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Couples retreats can last from a couple of days to a couple of weeks and maybe just the two of you or a much larger group. The freedom to choose is yours. Similarly, you don’t necessarily have to be married to take part. Any couple who just needs help to reconnect (but isn’t in crisis) can benefit. Here are just some of the ways in which a couples retreat can enhance your relationship.
One of the main reasons that people choose a retreat is to get away from the pressures that are associated with their everyday lives. This isn’t necessarily just their jobs, but also family, friends, social/voluntary commitments, or anything else that takes a great deal of their time and energy. We live in a fast world, and unless we get away from everything, it can be impossible to recharge and focus on ourselves and our chosen activity.
2020 has been a hard year and for many people, isolation and depression resulting from quarantine have become significant mental health issues. While some people experience isolation in their usual day to day lives, many of us have had isolation thrust upon us as a result of the current pandemic. With rules and regulations limiting our contact with others, venues where we would usually go to socialize closed, and our ability to travel severely compromised, it’s unsurprising that our mental health is beginning to suffer.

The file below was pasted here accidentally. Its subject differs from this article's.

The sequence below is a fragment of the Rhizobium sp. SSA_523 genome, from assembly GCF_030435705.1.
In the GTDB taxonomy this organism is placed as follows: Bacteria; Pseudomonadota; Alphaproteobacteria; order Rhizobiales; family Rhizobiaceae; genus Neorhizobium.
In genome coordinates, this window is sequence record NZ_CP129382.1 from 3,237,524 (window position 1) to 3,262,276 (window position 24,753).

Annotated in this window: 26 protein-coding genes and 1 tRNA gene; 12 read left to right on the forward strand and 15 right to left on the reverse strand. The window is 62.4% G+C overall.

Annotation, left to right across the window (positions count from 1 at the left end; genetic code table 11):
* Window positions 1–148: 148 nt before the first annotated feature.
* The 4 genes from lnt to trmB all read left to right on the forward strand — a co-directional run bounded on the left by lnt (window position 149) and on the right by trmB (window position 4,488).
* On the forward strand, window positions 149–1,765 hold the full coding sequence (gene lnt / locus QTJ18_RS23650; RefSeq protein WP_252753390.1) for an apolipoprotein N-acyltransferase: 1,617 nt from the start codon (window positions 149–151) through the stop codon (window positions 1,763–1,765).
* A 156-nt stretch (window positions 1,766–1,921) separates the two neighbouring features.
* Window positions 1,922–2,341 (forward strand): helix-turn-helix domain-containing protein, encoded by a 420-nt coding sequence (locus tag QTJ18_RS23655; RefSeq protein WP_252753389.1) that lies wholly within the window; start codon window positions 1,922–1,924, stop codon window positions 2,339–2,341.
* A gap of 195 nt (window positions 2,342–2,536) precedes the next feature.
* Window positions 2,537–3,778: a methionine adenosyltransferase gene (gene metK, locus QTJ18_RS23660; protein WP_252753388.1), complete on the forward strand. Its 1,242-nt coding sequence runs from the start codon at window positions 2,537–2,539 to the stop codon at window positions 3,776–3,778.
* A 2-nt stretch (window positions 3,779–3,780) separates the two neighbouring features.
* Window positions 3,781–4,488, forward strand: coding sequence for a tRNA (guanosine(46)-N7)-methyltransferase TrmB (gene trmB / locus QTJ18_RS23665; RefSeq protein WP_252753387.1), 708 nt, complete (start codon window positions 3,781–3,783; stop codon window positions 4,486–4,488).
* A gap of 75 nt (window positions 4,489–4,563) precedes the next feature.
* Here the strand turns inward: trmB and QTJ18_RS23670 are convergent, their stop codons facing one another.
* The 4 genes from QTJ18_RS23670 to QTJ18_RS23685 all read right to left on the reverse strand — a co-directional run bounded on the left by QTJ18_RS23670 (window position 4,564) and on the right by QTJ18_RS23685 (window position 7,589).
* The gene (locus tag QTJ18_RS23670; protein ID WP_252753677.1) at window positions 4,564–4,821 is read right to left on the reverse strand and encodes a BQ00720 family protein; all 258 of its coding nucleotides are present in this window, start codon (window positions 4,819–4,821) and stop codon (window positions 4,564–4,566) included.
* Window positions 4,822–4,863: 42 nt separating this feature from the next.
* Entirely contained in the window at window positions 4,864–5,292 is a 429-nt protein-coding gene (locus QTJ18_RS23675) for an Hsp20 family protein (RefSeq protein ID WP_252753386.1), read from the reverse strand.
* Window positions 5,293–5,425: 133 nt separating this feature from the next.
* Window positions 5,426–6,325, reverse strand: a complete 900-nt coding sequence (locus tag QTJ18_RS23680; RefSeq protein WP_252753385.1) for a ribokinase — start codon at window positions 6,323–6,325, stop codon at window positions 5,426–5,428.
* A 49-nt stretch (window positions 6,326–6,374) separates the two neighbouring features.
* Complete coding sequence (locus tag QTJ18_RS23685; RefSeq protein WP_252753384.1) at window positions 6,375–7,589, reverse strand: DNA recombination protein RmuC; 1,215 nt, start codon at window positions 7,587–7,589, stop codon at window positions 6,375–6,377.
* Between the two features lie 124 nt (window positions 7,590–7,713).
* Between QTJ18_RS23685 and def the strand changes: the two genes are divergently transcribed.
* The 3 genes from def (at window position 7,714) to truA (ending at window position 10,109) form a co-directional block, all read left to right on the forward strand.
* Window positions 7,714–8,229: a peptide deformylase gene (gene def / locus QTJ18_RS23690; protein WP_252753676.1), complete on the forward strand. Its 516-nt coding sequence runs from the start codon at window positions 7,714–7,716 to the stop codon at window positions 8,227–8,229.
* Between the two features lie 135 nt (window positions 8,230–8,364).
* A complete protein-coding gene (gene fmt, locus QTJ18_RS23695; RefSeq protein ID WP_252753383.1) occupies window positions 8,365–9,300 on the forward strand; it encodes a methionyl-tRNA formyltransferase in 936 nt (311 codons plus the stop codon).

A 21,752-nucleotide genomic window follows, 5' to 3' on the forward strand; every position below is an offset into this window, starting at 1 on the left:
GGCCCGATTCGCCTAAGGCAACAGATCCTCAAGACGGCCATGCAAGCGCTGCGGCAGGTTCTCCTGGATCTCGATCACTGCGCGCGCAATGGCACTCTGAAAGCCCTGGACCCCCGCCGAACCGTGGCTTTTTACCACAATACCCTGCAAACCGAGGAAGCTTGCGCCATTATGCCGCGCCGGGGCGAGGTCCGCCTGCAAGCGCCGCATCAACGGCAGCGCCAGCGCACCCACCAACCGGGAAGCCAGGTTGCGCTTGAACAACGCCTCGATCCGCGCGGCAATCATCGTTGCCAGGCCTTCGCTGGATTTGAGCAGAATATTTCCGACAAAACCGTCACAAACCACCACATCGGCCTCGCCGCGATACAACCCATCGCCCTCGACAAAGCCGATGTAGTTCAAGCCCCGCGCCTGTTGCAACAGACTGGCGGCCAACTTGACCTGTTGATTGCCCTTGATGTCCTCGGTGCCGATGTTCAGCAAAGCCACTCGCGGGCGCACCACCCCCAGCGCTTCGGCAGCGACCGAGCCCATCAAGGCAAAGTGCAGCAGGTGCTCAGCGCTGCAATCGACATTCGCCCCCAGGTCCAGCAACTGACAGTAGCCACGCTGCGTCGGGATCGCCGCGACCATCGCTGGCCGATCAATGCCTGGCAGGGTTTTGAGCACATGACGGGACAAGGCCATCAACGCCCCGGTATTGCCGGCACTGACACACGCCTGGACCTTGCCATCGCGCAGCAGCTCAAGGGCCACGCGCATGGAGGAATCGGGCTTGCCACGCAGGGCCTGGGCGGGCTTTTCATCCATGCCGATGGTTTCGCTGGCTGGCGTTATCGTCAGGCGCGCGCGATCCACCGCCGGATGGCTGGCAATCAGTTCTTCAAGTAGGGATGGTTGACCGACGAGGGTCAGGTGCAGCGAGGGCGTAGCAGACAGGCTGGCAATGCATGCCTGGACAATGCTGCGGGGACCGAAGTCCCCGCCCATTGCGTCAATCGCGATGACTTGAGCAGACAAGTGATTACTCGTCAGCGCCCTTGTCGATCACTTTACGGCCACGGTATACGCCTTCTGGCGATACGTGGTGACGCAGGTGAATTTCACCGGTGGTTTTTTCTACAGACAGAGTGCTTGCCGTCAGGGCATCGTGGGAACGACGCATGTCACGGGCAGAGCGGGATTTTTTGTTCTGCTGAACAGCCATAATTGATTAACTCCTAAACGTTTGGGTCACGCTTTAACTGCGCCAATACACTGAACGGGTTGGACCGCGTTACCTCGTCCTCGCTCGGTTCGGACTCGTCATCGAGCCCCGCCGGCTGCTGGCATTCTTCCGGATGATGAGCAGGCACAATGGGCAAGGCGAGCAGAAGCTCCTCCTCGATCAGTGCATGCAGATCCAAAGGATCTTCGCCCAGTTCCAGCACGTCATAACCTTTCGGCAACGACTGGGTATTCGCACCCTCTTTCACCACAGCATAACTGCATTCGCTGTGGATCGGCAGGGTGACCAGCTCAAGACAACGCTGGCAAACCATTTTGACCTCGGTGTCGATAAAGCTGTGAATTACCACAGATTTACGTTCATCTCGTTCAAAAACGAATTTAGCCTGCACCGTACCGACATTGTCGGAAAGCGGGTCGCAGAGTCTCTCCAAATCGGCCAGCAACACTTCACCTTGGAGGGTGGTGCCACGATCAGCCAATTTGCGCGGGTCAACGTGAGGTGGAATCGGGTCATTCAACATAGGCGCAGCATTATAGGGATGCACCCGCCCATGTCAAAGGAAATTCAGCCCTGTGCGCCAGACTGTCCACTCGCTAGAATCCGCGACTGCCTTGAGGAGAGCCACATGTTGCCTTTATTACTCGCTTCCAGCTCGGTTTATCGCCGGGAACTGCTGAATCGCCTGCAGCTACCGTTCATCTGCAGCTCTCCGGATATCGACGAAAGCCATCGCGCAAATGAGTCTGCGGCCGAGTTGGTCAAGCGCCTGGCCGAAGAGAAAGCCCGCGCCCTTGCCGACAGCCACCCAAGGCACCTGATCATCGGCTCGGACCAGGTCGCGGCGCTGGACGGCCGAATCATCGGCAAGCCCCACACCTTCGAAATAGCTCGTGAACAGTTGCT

According to the CDC, as many as 1 in 4 women and 1 in 7 men will experience physical violence in their personal relationship at some point during their lifetime. Yet only around 1% of incidents are ever actually reported to the police. Because while domestic violence is both unacceptable and illegal, many victims endure their situation for years through fear of repercussions or because they feel that they are in some way to blame for the way that they are being treated.
Social anxiety, also sometimes known as social phobia, is a very common problem that is faced by millions of people around the world. In fact, the Anxiety and Depression Association of America (ADAA) estimates that as many as 15 million U.S. adults experience social anxiety – a number which seems to be increasing thanks to the pressures of modern life.